Some of the most sexist jokes could easily have appeared in a ’90s sitcom. The pilot shows Allison breaking a glass beer mug three times: once when she’s alone, once in a fantasy sequence, and a third time in the multi-cam kitchen, where she’s surrounded by her husband, his father, Neil, and Patty. It’s clear that she has snapped, and her hand starts to bleed. But instead of expressing concern, Kevin makes a joke about her period: “It doesn’t mean you get to be moody. You’ve used that excuse once this month.”
While there is a meta aspect to these sequences, the characters never break the fourth wall. This part of the show is a metaphor for “the emotional and situational prison Allison finds herself in,” says Anna Dokoza, who directed episodes three through eight. Armstrong says it highlights “the benefit of the doubt we’ve given to guys like Kevin forever,” affording them an authority they haven’t earned.
Originally, the multi-cam parts of the show were slated to film in front of a full studio audience. But because shooting began last fall under covid protocols, a few masked, socially distanced laughers were brought in to watch. Armstrong found they immediately became protective of Allison. “Everybody went through covid watching Schitt’s Creek for comfort, so they were like, Who is this guy making a joke about our Annie Murphy? ” she says.
Rule No. 2:
The Single Cam Sets the Stakes
The single-cam side of Kevin Can F**k Himself is where the consequences of Kevin’s actions are laid bare, the spine around which the series is built. That’s where we find out about his financial betrayal and see how much Allison is breaking down in its wake; he has crushed her dreams of buying a nicer house, which she views as the ticket to the perfect life. It’s also where we see her and Patty become friends and put themselves in danger, buying and selling drugs and contemplating serious crimes.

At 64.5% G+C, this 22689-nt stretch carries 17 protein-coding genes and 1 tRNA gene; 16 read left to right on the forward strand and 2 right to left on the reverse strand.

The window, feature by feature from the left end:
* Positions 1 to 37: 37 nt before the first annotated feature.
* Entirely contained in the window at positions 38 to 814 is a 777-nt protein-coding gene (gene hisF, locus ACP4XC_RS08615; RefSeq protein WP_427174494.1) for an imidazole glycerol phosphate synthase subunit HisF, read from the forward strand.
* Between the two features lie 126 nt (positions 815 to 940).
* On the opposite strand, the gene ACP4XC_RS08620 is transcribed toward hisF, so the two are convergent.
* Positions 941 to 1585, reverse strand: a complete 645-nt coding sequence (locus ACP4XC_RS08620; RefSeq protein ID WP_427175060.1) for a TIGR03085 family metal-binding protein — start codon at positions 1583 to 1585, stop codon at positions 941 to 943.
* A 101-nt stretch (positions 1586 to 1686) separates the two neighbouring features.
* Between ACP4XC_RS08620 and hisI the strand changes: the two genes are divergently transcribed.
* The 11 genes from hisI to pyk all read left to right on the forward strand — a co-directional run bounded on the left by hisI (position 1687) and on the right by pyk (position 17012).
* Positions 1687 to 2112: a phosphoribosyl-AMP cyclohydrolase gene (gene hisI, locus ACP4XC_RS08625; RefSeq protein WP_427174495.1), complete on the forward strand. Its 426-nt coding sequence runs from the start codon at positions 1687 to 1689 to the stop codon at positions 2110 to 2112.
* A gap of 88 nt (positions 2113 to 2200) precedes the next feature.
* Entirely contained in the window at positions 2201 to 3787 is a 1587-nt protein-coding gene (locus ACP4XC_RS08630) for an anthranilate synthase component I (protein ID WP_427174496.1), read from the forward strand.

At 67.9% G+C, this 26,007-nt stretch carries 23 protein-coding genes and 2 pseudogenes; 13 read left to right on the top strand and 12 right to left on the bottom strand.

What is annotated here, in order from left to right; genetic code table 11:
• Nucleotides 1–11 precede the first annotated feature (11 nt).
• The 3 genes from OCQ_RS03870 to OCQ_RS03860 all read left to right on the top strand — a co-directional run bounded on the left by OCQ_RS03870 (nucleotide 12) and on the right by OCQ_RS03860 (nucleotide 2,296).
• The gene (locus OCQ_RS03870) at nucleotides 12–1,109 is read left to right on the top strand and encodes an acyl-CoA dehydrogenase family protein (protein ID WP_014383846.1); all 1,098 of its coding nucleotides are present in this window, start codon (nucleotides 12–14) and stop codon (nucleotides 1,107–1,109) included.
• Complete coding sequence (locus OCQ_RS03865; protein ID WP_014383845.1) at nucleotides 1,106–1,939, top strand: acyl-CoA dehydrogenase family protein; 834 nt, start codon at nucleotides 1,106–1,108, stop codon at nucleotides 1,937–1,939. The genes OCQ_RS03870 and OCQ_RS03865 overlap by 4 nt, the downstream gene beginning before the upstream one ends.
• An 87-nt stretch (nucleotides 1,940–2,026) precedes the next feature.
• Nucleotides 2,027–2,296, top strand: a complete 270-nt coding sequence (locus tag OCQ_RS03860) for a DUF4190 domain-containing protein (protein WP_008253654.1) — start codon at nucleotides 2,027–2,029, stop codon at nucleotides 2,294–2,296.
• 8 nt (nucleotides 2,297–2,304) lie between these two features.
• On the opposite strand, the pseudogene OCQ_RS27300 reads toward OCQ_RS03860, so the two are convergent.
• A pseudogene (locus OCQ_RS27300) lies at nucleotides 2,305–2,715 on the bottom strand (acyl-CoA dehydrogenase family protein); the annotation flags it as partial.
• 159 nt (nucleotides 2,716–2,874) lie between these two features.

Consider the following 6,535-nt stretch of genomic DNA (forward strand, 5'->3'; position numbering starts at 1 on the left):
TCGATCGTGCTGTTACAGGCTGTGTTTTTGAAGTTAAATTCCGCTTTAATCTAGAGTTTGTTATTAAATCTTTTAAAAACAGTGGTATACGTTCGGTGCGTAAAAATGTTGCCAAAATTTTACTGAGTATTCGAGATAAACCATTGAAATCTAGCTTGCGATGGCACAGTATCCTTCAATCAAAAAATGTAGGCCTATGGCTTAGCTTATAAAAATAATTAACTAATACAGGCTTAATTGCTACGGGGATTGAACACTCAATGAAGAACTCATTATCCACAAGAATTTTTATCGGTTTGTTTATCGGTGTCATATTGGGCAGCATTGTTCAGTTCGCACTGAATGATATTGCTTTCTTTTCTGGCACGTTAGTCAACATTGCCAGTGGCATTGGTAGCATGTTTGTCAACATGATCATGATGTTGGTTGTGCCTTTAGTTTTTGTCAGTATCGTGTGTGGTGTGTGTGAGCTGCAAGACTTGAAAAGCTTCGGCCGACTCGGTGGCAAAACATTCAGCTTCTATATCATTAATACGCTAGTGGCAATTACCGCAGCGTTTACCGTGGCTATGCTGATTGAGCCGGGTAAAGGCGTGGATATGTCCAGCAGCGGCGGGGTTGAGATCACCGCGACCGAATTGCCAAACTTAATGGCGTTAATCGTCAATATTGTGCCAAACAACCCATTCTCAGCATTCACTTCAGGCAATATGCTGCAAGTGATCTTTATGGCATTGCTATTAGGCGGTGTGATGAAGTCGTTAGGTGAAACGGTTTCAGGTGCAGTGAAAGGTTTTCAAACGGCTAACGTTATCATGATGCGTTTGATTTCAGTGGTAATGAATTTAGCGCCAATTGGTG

While the multi-cam tends toward shots that capture the breadth of the set, the single cam is often lensed to communicate that we are now inside Allison’s head, seeing her hometown of Worcester, Massachusetts, as she sees it. The idea to focus single-cam scenes on shadows and imperfections came from the late filmmaker Lynn Shelton, who was deeply involved in the show’s early creative process and planned to direct the pilot. Production was supposed to begin in March 2020 but was postponed by the pandemic; in May 2020, Shelton died unexpectedly of acute myeloid leukemia. When Oz Rodriguez later took over directorial duties on the pilot, he and the team often placed Allison where she could never be in the multi-cam: in the center of the frame, with the camera zoomed in to capture every subtle change in her expression.
Noelle Valdivia, one of the show’s writers, says the staff focused on establishing Allison’s arc before looking for classic sitcom plots that could “elucidate her story and allow it to motivate her and expand on what she was feeling.” They worked tropes like “twins” and “fake funeral” — “anything that could have been on an episode of Punky Brewster” — into scripts where they could complement what was happening in the other part of the episode.
That approach allows the writers to show how the events on one side influence the other. When Kevin decides to roast a pig to use in a chili recipe, then abandons it in the yard, Allison and Patty find themselves staring at the animal still on its spit a day later. While the multi-cam presents this as funny, in the single cam “you see the reality of it,” says Armstrong. “That Allison has to clean it up, and it’s disgusting and rotting and probably going to sit there for another three days if she does nothing about it.”
Kevin and his sidekicks only appear in the single-cam scenes in Allison’s occasional fantasies. This “real” world belongs entirely to her and Patty, the only characters who move regularly between the two halves of the show. Inboden and Murphy both say the multi-cam scenes made them think about the actresses who had played the wife role in the past. “It was challenging to be a female in that environment after having looked through the filter of what Kevin Can F**k Himself is trying to do,” says Inboden. “It was hard to sit on the couch in that environment and not go, This is gross. This is unfair.”